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Nitz v. Lee

United States District Court, N.D. Indiana, Hammond Division

June 11, 2015

BRADLEY R. NITZ and LINDSAY A. SCHILD, Plaintiffs,
v.
DANIEL LEE, in his individual capacity, MICHAEL BRAZIL, in his individual capacity, STEVE MEECE, in his individual capacity, STANKO GLIGIC, in his individual capacity, and CITY OF CROWN POINT, INDIANA, Defendants. and NORMAN R. AYRES, Movant,

OPINION AND ORDER

PAUL R. CHERRY, MAGISTRATE JUDGE

This matter is before the Court on Norman R. Ayres’ Motion to Intervene [DE 35], filed on May 2, 2015.

FACTUAL AND PROCEDURAL BACKGROUND

On October 18, 2013, Plaintiffs Bradley R. Nitz and Lindsay A. Schild filed a Complaint, alleging that Defendants Daniel Lee, Michael Brazil, Steven Meece, Stanko Gligic, and the City of Crown Point, Indiana (“Crown Point”) violated their Fourth Amendment rights when police officers Lee, Brazil, Meece, and Gligic shot and killed Plaintiffs’ two dogs on July 17, 2013. At the time of the incident, Lee, Brazil, Meece, and Gligic were employed as police officers with the City of Crown Point. Plaintiffs allege that the officers shot Plaintiffs’ dogs after the dogs escaped the care of Norman Ayres and attacked the pet cat of Janet Hawn. Since the filing of the Complaint, the Court has granted five motions for extension of time to complete discovery.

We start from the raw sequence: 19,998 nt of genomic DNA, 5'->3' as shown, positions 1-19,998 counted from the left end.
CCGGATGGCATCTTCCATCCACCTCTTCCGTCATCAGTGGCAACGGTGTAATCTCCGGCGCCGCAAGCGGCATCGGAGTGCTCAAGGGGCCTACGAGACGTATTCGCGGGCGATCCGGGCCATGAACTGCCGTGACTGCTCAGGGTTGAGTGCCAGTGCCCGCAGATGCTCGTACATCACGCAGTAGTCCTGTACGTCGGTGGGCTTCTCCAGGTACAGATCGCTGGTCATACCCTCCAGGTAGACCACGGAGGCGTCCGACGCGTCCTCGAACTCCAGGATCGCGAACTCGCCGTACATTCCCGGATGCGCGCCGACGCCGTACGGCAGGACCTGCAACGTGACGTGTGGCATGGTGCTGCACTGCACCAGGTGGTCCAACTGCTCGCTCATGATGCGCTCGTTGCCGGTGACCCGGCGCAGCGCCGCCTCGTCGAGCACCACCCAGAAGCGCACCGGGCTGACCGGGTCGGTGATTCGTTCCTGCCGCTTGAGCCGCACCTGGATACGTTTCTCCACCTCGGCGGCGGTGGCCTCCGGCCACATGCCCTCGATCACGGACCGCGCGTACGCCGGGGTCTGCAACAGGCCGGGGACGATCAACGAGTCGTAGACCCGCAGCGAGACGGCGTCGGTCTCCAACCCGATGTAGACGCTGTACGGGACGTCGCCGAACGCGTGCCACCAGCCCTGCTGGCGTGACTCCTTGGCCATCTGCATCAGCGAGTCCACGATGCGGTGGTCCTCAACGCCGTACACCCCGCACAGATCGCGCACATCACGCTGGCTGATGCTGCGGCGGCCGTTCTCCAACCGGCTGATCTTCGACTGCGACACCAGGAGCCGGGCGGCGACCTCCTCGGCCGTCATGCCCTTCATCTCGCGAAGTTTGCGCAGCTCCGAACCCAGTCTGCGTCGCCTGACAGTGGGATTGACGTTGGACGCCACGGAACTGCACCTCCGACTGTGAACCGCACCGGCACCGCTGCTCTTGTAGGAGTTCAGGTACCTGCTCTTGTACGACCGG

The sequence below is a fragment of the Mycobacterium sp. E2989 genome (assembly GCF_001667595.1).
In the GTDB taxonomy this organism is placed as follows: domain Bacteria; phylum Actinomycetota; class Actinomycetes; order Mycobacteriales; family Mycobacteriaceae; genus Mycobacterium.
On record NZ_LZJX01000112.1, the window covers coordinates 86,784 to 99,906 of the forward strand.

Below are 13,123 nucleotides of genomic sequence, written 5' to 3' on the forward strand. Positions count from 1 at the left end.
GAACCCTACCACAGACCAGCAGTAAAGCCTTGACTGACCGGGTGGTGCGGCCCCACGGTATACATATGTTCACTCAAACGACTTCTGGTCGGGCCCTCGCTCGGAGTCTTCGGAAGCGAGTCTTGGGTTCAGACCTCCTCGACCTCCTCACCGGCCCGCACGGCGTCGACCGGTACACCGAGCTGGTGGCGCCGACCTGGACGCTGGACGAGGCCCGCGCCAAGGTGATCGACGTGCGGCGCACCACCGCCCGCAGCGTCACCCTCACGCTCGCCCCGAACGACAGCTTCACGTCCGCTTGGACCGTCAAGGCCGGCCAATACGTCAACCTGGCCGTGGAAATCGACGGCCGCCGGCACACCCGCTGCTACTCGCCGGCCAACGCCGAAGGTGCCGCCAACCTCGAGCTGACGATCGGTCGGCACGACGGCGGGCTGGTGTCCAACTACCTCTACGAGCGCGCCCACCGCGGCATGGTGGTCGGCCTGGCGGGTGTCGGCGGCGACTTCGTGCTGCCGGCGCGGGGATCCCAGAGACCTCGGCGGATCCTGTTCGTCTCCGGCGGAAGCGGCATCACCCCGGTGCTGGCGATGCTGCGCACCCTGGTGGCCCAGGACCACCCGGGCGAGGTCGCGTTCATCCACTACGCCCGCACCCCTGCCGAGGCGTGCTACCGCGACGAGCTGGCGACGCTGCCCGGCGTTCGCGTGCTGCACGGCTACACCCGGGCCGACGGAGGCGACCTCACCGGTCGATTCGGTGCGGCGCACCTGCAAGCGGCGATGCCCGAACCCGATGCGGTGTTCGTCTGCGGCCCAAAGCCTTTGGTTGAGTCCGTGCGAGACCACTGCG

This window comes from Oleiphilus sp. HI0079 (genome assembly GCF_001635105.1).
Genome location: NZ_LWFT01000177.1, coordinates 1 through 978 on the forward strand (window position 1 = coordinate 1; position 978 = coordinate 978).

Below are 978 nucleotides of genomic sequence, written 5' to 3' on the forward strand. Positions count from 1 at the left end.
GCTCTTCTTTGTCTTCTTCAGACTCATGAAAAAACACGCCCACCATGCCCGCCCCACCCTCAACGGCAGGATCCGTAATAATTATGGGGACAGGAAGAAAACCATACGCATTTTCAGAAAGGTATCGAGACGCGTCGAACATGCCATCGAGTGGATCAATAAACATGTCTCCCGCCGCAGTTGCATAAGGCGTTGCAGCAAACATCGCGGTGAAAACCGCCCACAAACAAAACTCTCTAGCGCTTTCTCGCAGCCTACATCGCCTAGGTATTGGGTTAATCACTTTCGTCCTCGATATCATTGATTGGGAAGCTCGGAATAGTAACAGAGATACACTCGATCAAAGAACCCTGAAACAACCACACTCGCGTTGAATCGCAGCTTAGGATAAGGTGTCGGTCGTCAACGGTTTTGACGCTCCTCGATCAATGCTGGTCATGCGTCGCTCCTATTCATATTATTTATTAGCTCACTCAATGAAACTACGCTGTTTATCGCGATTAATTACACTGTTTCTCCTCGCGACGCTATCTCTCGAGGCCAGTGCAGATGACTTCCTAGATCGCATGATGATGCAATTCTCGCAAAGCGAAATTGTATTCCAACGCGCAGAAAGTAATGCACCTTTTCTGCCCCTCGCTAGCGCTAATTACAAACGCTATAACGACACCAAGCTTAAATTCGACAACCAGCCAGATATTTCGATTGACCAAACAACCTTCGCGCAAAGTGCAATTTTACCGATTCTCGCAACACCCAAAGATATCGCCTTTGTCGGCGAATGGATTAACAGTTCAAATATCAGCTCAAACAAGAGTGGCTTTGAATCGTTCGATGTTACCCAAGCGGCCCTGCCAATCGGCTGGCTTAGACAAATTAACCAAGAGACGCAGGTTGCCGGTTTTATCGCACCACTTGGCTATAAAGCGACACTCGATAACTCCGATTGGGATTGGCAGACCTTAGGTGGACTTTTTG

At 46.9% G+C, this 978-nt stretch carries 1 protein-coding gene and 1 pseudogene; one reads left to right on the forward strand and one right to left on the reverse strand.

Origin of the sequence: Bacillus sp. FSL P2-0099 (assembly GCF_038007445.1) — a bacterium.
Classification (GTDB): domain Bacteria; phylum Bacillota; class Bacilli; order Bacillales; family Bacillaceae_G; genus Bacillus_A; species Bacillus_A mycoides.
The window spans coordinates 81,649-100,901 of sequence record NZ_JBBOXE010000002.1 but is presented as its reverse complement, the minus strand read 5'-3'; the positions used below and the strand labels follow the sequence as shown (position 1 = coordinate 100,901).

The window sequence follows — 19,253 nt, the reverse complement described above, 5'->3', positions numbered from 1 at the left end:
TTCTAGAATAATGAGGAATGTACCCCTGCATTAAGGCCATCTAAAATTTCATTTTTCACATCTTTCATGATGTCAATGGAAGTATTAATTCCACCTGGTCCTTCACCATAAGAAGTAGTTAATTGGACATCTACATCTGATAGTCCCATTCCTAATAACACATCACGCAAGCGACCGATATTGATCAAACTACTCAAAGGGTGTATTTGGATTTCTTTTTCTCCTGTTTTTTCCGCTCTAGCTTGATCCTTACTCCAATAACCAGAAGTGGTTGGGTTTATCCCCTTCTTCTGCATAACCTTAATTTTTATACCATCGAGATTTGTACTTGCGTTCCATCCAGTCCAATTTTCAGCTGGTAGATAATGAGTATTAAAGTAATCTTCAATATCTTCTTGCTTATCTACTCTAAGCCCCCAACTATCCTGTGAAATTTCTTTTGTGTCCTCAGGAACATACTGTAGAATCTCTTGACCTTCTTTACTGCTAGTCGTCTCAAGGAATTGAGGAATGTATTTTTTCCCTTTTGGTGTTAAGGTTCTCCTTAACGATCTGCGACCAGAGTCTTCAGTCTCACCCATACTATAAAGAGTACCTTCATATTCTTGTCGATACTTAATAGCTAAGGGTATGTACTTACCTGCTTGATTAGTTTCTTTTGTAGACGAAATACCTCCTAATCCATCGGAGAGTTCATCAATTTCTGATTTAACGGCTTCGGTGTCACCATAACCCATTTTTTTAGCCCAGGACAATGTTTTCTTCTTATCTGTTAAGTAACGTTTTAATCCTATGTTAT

On February 26, 2015, the proposed intervenor, Norman A. Ayres, and Plaintiffs filed a document titled “Norman R. Ayres’ Motion for Joinder as a Plaintiff and Charles Sprague as Defendant and Plaintiffs’ Motion for Leave to File First Amended Complaint.” On April 29, 2015, the Court denied the motion as moot after the reply brief clarified that Ayres was seeking to intervene under Federal Rule of Civil Procedure 24.